The translation that Eliot was probably most familiar
How icy chill and hoarse I then became, ask not, O Reader!
for I write it not, because all speech would fail to tell.
I did not die, and did not remain alive: now think for thyself,
if thou hast any grain of ingenuity, what I became, deprived
of both death and life.
That is how he is indeed as he sees the infernal one,
but it is also his final state of spiritual devolution
before he exits hell to go on to purgation. That suits
the condition of the fisher king before the resolution
of the grail quest. [Also sounds an awful lot like the hollow men.]
Dr. Peter C. Montgomery
Dept. of English
3100 Foul Bay Rd.
Victoria, BC CANADA V8P 5J2
[log in to unmask]
From: [log in to unmask] [mailto:[log in to unmask]]
Sent: Tuesday, February 11, 2003 4:46 AM
To: [log in to unmask]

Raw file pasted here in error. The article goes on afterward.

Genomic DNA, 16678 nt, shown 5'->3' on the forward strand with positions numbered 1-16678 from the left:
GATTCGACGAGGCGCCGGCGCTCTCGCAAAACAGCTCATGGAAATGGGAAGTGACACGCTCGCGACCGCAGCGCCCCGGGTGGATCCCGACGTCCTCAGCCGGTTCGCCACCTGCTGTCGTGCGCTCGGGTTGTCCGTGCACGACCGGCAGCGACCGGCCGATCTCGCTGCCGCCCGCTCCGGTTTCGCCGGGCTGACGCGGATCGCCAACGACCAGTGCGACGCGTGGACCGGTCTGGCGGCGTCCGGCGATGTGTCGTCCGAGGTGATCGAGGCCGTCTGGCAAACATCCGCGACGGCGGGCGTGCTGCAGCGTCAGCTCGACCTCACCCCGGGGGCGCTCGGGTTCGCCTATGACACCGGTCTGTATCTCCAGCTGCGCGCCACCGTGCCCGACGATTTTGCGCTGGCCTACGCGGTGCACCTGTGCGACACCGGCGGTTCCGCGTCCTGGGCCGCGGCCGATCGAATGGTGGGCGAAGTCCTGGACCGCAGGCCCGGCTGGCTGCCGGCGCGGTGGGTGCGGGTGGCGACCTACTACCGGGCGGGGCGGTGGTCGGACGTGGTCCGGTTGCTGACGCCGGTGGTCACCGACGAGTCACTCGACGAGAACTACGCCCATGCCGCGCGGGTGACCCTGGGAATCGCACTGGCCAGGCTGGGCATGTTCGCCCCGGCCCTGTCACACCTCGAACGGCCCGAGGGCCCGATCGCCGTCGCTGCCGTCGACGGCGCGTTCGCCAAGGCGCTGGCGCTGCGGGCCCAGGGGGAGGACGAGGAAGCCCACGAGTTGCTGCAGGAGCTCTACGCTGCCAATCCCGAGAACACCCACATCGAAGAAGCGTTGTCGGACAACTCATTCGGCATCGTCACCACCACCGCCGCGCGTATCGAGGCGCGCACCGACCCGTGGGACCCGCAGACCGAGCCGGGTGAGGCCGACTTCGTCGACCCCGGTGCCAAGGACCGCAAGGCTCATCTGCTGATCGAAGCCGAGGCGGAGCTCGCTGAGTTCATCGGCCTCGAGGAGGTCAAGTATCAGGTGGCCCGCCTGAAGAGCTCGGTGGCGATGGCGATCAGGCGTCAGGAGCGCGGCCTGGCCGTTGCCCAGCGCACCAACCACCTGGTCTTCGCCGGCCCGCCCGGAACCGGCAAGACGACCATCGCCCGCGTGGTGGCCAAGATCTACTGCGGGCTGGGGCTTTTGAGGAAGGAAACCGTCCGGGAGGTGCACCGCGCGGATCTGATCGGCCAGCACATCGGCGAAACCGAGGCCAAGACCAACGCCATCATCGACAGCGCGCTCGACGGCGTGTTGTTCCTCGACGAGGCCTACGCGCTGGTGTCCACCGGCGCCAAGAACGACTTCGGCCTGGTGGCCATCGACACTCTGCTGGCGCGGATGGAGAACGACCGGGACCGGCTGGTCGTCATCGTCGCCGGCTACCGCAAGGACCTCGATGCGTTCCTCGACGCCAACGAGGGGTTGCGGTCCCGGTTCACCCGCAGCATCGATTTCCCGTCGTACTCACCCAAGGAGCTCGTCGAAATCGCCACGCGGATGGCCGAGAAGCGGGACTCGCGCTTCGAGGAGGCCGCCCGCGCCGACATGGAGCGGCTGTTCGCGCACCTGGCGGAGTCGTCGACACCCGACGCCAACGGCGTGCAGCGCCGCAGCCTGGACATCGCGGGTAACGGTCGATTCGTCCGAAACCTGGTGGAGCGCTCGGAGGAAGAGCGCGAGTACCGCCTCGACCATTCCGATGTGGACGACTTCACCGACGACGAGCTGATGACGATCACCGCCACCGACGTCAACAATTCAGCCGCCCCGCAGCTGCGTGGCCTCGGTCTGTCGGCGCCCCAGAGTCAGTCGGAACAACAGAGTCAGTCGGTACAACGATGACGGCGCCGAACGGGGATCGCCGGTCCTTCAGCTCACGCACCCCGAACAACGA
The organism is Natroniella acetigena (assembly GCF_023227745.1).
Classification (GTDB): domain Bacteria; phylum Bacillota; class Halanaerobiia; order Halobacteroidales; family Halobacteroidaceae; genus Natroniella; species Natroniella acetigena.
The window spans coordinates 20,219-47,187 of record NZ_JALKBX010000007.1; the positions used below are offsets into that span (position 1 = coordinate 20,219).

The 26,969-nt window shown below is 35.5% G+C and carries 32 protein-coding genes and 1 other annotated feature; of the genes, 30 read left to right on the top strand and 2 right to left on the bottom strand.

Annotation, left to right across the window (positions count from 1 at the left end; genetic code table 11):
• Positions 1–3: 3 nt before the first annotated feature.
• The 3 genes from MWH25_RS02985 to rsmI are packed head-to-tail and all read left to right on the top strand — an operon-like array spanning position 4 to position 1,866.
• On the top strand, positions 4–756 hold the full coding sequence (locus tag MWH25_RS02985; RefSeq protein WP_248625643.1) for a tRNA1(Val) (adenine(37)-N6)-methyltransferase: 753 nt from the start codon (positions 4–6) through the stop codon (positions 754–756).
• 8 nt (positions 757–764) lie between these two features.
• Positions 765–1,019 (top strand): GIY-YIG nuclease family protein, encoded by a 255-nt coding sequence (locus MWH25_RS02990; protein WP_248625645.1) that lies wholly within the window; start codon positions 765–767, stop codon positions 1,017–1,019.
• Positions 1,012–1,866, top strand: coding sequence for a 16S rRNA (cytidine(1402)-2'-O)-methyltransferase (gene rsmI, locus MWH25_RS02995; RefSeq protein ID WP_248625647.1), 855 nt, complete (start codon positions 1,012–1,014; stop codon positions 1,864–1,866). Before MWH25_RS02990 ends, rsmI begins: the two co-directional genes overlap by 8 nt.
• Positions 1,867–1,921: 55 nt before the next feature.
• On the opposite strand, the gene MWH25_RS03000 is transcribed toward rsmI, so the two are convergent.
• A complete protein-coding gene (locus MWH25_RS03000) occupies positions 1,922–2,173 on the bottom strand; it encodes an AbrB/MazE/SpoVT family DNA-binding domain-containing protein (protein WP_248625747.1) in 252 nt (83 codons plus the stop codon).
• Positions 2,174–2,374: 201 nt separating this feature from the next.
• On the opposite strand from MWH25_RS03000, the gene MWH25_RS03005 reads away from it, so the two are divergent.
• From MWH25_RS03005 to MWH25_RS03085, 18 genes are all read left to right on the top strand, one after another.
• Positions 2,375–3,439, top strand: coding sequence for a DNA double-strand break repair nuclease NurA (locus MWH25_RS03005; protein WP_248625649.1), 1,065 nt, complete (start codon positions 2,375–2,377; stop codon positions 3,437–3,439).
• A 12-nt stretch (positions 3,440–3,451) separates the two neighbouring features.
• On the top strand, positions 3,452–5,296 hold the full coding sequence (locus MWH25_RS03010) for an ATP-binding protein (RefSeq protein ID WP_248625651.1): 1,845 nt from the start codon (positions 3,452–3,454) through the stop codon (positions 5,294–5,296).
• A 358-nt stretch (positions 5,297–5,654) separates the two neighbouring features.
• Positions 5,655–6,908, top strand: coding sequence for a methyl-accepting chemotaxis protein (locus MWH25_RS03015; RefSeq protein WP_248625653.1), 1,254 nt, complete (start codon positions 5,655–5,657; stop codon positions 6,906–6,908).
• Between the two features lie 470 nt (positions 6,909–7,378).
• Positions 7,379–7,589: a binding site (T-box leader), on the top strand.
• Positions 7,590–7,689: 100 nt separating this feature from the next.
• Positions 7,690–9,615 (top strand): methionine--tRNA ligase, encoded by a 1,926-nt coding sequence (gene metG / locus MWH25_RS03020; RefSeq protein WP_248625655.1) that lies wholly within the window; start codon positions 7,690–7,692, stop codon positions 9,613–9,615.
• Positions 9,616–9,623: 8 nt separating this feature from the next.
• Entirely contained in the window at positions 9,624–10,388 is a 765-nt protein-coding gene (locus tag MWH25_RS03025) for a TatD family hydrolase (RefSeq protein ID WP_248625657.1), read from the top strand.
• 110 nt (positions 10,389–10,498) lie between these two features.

Subject: Re: Fisher King
In a message dated 2/11/2003 1:37:37 AM Eastern Standard Time,
[log in to unmask] writes:
> Lines39/40 I was neither living nor dying obviously reflect
> the the sybil and the state of the fisher king.
> The wound comes from light. Tiresias is blinded.
> Yes? No?
Possibly, but I favor this analysis from P.K. Saha:
"I was neither / Living nor dead" is the exact equivalent of
"lo non mori,
e non rimasi vivo" (Inferno, XXXIV, 25).
The Italian line represents Dante's sense of fear and paralysis when he sees
-- Steve -